Filing for a child custody order can be a complex process and can require difficult decisions to be made by parents who may also be filing for divorce. Child custody laws differ slightly by state, and this post provides a general overview of important child custody laws in Massachusetts, covering the types of child custody arrangements, how child custody is determined, child custody for unmarried parents, and modifying a child custody order.

Types of Child Custody Arrangements In Massachusetts

In the state of Massachusetts, there are four different types of child custody arrangements that can be determined by court orders and given to parents or in certain cases, given to a third party who files for child custody.

  • Sole legal custody: Sole legal custody gives one parent the full rights and responsibility to make major decisions regarding the child’s welfare, including education, medical care, and emotional and moral development. 
  • Shared legal custody: Shared legal custody gives shared rights and responsibility to both parents in the decision making of child’s welfare, including education, medical care, and emotional and moral development.
  • Sole physical custody: Sole physical custody gives one parent physical custody of the child, meaning the child lives with and is supervised by one parent. In these cases, the court may give visitation rights to the other non-custodial parent, unless the visitation would not be serving the best interest of the child.
  • Shared physical custody: Shared physical custody gives both parents the right to physical custody of the child for a certain period of time, meaning the child lives with and is supervised by each parent on a specific parenting schedule determined by the court order. This arrangement gives the child frequent and continued contact with both parents.

How Child Custody Is Determined In Massachusetts

In a child custody case, the court will consider many factors when determining a child custody order. Above all, the court will make a child custody decision in the best interest of the child. According to Massachusetts family court system, the following are six factors which Massachusetts courts will consider when determining a child custody order:

  • The child’s well-being
  • How the child is doing in school and the community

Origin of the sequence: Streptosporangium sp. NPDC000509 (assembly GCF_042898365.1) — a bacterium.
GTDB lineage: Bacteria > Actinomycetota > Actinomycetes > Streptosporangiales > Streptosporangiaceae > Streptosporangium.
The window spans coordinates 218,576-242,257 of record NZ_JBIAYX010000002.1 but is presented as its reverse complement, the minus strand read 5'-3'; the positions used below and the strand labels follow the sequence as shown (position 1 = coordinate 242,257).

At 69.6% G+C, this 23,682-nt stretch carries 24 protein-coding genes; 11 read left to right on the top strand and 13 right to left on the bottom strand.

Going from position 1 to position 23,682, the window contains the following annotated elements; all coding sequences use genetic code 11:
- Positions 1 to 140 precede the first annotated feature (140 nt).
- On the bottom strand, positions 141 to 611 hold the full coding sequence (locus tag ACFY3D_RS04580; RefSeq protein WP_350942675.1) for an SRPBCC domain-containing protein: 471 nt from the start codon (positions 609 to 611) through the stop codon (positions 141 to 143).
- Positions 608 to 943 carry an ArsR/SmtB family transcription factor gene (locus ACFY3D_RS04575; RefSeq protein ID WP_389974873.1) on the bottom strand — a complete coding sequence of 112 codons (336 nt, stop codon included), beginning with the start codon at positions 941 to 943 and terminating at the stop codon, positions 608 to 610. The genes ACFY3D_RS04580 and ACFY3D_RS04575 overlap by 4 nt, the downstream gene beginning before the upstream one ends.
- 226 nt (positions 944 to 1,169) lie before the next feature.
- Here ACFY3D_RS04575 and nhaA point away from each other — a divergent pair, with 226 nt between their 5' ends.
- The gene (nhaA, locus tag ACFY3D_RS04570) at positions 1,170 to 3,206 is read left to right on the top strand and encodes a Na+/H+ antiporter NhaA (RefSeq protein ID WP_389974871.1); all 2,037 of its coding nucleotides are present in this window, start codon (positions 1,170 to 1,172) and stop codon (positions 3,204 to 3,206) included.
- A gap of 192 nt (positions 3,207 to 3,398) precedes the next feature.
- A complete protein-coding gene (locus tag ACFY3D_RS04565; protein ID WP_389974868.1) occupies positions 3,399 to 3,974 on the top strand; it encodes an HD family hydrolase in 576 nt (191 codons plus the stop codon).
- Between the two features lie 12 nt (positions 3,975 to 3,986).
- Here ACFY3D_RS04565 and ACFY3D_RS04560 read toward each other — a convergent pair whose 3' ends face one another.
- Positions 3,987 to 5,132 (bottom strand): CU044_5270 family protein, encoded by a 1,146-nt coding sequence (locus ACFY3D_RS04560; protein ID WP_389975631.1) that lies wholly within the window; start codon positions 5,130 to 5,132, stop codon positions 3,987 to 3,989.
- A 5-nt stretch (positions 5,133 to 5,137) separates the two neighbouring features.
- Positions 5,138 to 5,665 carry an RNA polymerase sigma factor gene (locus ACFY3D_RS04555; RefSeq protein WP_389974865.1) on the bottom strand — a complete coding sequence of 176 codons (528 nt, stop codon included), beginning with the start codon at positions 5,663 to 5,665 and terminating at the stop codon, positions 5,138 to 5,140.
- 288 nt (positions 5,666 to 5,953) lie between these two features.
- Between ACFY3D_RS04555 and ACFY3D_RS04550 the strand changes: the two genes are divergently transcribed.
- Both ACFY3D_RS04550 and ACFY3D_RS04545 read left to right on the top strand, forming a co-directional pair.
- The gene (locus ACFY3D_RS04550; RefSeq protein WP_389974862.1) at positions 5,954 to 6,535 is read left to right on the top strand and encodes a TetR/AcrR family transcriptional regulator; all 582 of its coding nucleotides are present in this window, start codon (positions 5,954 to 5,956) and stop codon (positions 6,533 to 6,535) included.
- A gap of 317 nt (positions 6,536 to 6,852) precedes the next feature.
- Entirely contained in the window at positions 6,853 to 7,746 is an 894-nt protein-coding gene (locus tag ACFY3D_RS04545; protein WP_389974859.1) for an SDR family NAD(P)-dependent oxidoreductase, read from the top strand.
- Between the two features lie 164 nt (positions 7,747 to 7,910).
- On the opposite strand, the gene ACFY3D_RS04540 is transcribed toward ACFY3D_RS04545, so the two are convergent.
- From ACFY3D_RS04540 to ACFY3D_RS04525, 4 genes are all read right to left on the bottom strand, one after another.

• The child’s relationship with the parents and other family members
  • The parents’ history of abuse, drug use, or abandonment
  • Whether one parent has been the primary caregiver in the past
  • Depending on the age and maturity of the child, the child’s preference, although this is never the deciding factor

Child Custody Laws For Unmarried Parents

According to Massachusetts law, if the parents of a child are unmarried, the mother has sole legal and physical custody before going to court and until a court order determines otherwise. Before filing for a child custody case, the father must first establish paternity in order for the case to be considered by the court. After one parent files for paternity and it is established by a judge or if both parents sign a voluntary acknowledgement form, unmarried parents can file for custody over a child. 

Modifying A Child Custody Order in Massachusetts

In order to modify an existing child custody order in Massachusetts, a parent must begin by filing a “Complaint for Modification” form. For the court to approve a child custody or parenting time modification, the parent who is filing must be able to prove “a significant change in circumstances” since the judgment or temporary order was made and that the best interests of the child/children are not being met by the current custody arrangement. Either one parent can petition for a child custody modification or a change in parenting plan arrangement, or in the case that both parents agree, they can file for the change together. 


If you are planning on filing a child custody case, seeking help from a legal professional can be beneficial in many ways including ensuring a smooth and efficient process, avoiding any mistakes with legal forms, and reaching the best possible outcome for your child. The experienced Boston child custody lawyers at Wilkinson & Finkbeiner LLP understand the importance of child custody and visitation orders in family law and divorce cases and are committed to fighting for the best interest of your child. For more information and to find out how a Massachusetts family law and divorce attorney can help, visit